The art of selling

Vendors are arming the sales staff of their partners for better results

Tags: Avaya IncorporationFujitsu Technology Solutions - UAEJuniper Networks IncorporatedSymantec CorporationXerox Corporation
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The art of selling Sreekumar, SanDisk.
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By  Andrew Seymour Published  February 16, 2011

Revenue booked through the channel will naturally suffer without the right level of sales training and education, which is why vendors are prescribing new programmes and techniques to arm the sales staff of their partners with the skills they need to flourish.

Belonging to a part of the world renowned for its fierce trading heritage, it is little surprise that the art of selling has never really been an issue for the Middle East IT market. Add the sort of lofty growth figures that the region has enjoyed during the last decade into the equation and it is easy to see why so many sales people in the channel sport grins like Cheshire cats.

But with the market now facing a fresh set of challenges dictated by the cautious spending habits of end-users, the very individuals tasked with bringing in revenue for their organisations must now be far more informed and astute than ever before.

This change in circumstances is not lost on the vendor community. Manufacturers might have slashed budgets in all sorts of areas over the last 18 months, but their appetite for ensuring partners are adequately equipped to sell their products shows no bounds.

With competition in the region intensifying and the pressure to meet quarterly targets constant, vendors are working hard – sometimes in conjunction with independent IT training providers – to educate sales staff working in the channel.

Juniper Networks recently implemented a new tool called The Juniper Networks Learning Academy, which is focused on enablement programmes for sales, pre-sales and post-sales partner resources.

“The Juniper Networks Learning Academy is an online learning centre designed to provide channel partners with sustainable and valuable sales and technical curriculums in a variety of on-demand formats including online testing, podcasts, videos and virtual demonstrations,” explains Taj El-Khayat, director of channel and general business sector at Juniper.

El-Khayat says that training is offered free of charge to partners and that the academy features customisable education resources, as well as a targeted course curriculum and an easy-to-use point system for tracking and gauging company and personal progress. He makes no secret of the fact that channel partners need to ensure their sales people have the right skills to drive true value add in the market.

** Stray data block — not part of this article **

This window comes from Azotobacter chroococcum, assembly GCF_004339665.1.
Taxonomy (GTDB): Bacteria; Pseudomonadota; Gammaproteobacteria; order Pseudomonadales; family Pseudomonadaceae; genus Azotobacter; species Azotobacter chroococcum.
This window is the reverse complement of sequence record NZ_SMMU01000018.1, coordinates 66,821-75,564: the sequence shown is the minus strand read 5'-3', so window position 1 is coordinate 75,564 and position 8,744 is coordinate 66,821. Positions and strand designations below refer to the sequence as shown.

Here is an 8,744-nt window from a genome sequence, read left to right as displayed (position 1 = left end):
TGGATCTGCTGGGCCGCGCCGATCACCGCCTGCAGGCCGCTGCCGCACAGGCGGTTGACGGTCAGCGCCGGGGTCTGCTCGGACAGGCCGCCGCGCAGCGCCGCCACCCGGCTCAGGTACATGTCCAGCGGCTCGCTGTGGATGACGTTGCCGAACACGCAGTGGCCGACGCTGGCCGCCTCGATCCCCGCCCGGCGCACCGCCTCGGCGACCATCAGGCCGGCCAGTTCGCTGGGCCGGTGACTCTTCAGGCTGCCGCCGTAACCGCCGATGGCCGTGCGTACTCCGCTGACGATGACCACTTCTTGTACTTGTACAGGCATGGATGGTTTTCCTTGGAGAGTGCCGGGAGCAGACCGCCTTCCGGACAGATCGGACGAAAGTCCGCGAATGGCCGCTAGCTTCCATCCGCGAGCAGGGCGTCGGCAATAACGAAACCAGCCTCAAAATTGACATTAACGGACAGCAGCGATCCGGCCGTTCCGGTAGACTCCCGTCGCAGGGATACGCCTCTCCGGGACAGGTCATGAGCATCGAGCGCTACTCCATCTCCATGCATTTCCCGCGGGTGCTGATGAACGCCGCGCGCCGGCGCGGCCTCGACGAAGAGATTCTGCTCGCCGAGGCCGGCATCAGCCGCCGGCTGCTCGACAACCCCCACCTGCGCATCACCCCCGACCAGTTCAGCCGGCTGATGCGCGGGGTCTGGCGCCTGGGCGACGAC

“From a local SI perspective, pre-sales is a major component as it is essential to be able to position a solution that meets the customers’ needs, as well as have the skillset to implement and operate post-sales,” he explains. “From a distribution perspective, it is important to think in a true value add sense by creating a pre-sales and technical pool of resources that will enable partners to scale and jump on the trend that is reshaping the market. So, in simple terms, it is the solution and technical know-how that is most important and can add value.”

Like Juniper, IP telephony specialist Avaya has become increasingly focused in the way it provides sales training to the channel, a move that reflects the intensely solutions-led nature of its portfolio these days.

Tarek Hassaniyeh, regional channel leader for emerging markets at Avaya, says the firm now operates a ‘competency model’ around its core solutions, enabling partners to specialise in IP office products, unified communication, contact centres, data products and video solutions through simplified training modules.

“This programme will arm the sales people with the qualifications to position our technology with the customer and show how it will add value in terms of efficiency, productivity and cost reduction,” says Hassaniyeh.

2469 days ago
Vinod Mehra

Brilliant initiatives however such initiatives lack measurement. Further the initiatives focus on products, technology but rarely focus on selling methodologies.

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